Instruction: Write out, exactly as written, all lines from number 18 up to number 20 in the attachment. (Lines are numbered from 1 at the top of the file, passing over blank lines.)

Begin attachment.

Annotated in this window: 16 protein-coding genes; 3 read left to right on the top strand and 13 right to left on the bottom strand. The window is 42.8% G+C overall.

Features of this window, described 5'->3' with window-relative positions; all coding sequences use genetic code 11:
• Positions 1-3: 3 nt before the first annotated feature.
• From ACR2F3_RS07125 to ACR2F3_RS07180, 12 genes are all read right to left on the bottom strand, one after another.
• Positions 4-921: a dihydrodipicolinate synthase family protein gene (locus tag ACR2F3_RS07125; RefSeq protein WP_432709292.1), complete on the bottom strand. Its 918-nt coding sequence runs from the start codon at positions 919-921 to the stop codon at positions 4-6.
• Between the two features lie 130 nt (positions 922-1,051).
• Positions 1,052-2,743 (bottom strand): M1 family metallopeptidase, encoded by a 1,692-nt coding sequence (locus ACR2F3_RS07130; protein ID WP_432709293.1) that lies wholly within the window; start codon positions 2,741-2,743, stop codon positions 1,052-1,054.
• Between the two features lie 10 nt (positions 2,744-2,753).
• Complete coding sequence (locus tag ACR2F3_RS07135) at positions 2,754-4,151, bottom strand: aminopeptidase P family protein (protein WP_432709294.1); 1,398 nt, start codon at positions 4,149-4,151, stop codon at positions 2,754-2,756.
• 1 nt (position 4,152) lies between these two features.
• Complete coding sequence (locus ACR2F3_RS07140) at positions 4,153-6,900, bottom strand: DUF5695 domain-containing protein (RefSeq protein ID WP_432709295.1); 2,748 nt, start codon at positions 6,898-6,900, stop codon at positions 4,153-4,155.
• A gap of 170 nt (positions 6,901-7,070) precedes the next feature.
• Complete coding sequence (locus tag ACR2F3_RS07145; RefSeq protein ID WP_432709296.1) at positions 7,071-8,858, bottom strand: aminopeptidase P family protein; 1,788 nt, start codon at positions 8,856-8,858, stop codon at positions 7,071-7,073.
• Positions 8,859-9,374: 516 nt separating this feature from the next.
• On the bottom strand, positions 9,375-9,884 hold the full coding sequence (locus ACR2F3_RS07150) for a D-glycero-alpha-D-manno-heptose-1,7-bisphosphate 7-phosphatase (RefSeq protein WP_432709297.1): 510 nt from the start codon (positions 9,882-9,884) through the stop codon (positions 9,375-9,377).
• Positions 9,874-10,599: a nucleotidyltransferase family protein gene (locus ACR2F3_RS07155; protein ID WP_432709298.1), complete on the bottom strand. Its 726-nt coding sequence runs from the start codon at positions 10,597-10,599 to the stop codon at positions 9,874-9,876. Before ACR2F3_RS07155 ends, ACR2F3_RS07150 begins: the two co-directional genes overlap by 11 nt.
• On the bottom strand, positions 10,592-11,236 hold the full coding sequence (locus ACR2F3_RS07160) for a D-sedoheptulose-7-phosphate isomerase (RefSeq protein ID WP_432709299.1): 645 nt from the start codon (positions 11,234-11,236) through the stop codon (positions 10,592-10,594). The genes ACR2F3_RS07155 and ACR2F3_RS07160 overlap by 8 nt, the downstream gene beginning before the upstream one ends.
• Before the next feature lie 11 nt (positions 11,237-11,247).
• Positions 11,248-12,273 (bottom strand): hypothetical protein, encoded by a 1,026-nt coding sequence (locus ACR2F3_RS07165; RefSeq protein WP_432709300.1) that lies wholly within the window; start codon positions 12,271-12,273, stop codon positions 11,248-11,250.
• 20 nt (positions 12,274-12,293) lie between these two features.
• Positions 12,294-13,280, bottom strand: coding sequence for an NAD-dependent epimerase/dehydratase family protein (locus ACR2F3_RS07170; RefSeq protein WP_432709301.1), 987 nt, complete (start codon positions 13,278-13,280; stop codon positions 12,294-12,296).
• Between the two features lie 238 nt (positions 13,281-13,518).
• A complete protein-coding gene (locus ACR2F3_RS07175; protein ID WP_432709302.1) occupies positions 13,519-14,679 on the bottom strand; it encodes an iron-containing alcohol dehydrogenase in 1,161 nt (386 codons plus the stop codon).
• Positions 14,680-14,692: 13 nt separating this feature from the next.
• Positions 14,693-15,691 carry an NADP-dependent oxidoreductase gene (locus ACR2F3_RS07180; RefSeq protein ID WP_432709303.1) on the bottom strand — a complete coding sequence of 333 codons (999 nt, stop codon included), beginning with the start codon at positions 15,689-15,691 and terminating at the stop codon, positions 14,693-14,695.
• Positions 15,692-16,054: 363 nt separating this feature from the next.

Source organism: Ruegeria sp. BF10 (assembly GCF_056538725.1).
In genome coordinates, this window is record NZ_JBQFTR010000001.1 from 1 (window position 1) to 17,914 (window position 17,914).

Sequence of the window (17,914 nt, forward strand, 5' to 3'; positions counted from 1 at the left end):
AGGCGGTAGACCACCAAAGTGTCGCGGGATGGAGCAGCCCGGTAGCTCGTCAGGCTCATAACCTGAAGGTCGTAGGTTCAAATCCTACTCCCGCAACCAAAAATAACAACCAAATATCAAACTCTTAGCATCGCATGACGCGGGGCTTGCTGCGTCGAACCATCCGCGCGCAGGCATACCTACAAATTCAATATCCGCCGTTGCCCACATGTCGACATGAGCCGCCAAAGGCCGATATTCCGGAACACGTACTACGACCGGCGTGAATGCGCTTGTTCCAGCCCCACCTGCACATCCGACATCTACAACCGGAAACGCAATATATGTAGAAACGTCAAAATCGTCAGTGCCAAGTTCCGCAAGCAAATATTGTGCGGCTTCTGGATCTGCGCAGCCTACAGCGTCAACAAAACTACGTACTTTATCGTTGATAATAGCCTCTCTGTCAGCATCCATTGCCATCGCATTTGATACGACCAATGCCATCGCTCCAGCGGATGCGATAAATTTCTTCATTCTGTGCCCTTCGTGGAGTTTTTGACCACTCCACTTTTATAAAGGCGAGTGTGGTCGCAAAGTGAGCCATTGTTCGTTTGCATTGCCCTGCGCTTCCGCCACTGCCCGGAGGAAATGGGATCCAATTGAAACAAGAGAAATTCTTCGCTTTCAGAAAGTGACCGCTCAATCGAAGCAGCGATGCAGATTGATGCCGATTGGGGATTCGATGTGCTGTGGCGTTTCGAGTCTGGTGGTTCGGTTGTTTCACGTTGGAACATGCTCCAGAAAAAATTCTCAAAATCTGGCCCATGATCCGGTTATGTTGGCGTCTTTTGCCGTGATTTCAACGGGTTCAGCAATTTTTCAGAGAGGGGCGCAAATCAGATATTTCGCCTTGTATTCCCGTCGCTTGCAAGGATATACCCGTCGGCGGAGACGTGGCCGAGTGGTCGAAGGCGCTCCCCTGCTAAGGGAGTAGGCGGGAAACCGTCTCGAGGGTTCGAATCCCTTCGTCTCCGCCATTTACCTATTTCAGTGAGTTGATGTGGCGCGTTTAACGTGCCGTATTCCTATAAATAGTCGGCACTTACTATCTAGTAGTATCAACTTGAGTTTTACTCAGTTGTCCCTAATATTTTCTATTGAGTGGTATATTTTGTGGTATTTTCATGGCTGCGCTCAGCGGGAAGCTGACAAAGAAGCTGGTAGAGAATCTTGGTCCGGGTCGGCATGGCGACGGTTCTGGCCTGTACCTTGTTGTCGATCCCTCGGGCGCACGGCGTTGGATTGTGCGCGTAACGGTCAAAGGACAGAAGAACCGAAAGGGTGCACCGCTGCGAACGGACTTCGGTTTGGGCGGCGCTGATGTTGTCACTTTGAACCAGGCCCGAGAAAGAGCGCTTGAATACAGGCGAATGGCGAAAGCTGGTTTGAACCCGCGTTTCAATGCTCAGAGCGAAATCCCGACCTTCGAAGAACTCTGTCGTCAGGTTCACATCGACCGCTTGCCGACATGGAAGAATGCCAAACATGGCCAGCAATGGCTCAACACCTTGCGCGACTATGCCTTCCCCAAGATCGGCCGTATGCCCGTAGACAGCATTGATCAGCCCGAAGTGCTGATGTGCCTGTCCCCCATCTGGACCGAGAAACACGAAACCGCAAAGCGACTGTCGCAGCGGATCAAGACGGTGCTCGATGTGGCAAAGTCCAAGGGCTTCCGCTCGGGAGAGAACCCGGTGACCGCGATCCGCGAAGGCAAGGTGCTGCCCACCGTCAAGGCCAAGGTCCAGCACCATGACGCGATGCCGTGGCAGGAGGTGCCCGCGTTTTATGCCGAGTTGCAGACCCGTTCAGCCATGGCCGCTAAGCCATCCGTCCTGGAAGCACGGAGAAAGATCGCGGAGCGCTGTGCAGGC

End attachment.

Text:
• Before the next feature lie 11 nt (positions 11,237-11,247).
• Positions 11,248-12,273 (bottom strand): hypothetical protein, encoded by a 1,026-nt coding sequence (locus ACR2F3_RS07165; RefSeq protein WP_432709300.1) that lies wholly within the window; start codon positions 12,271-12,273, stop codon positions 11,248-11,250.
• 20 nt (positions 12,274-12,293) lie between these two features.